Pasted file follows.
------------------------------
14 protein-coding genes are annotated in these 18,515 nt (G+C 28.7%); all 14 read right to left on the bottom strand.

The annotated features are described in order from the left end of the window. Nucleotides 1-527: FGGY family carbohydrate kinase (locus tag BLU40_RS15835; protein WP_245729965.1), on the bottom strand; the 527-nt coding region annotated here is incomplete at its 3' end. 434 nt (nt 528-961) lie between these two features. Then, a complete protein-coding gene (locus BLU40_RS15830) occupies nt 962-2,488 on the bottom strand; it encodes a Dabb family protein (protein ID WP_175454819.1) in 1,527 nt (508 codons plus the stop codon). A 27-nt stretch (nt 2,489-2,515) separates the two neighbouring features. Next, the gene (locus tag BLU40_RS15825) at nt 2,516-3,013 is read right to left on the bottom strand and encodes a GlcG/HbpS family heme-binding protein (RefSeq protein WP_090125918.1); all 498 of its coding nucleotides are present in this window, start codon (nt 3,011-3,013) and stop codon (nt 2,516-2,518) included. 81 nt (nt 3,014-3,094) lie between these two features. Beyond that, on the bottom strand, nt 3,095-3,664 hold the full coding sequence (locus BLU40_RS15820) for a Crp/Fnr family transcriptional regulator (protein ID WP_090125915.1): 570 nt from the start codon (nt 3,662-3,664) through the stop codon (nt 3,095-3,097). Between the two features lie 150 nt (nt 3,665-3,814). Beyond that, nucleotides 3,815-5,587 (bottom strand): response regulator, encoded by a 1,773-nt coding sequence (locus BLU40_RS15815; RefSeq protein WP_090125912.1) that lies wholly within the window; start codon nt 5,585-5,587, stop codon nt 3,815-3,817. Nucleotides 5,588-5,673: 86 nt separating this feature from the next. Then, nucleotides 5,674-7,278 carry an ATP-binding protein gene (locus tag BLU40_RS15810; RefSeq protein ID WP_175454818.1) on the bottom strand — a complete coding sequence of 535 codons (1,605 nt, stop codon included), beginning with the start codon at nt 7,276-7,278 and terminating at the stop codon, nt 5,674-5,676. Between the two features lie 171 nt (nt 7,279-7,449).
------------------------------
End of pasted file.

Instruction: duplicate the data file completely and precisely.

14 protein-coding genes are annotated in these 18,515 nt (G+C 28.7%); all 14 read right to left on the bottom strand.

The annotated features are described in order from the left end of the window. Nucleotides 1-527: FGGY family carbohydrate kinase (locus tag BLU40_RS15835; protein WP_245729965.1), on the bottom strand; the 527-nt coding region annotated here is incomplete at its 3' end. 434 nt (nt 528-961) lie between these two features. Then, a complete protein-coding gene (locus BLU40_RS15830) occupies nt 962-2,488 on the bottom strand; it encodes a Dabb family protein (protein ID WP_175454819.1) in 1,527 nt (508 codons plus the stop codon). A 27-nt stretch (nt 2,489-2,515) separates the two neighbouring features. Next, the gene (locus tag BLU40_RS15825) at nt 2,516-3,013 is read right to left on the bottom strand and encodes a GlcG/HbpS family heme-binding protein (RefSeq protein WP_090125918.1); all 498 of its coding nucleotides are present in this window, start codon (nt 3,011-3,013) and stop codon (nt 2,516-2,518) included. 81 nt (nt 3,014-3,094) lie between these two features. Beyond that, on the bottom strand, nt 3,095-3,664 hold the full coding sequence (locus BLU40_RS15820) for a Crp/Fnr family transcriptional regulator (protein ID WP_090125915.1): 570 nt from the start codon (nt 3,662-3,664) through the stop codon (nt 3,095-3,097). Between the two features lie 150 nt (nt 3,665-3,814). Beyond that, nucleotides 3,815-5,587 (bottom strand): response regulator, encoded by a 1,773-nt coding sequence (locus BLU40_RS15815; RefSeq protein WP_090125912.1) that lies wholly within the window; start codon nt 5,585-5,587, stop codon nt 3,815-3,817. Nucleotides 5,588-5,673: 86 nt separating this feature from the next. Then, nucleotides 5,674-7,278 carry an ATP-binding protein gene (locus tag BLU40_RS15810; RefSeq protein ID WP_175454818.1) on the bottom strand — a complete coding sequence of 535 codons (1,605 nt, stop codon included), beginning with the start codon at nt 7,276-7,278 and terminating at the stop codon, nt 5,674-5,676. Between the two features lie 171 nt (nt 7,279-7,449).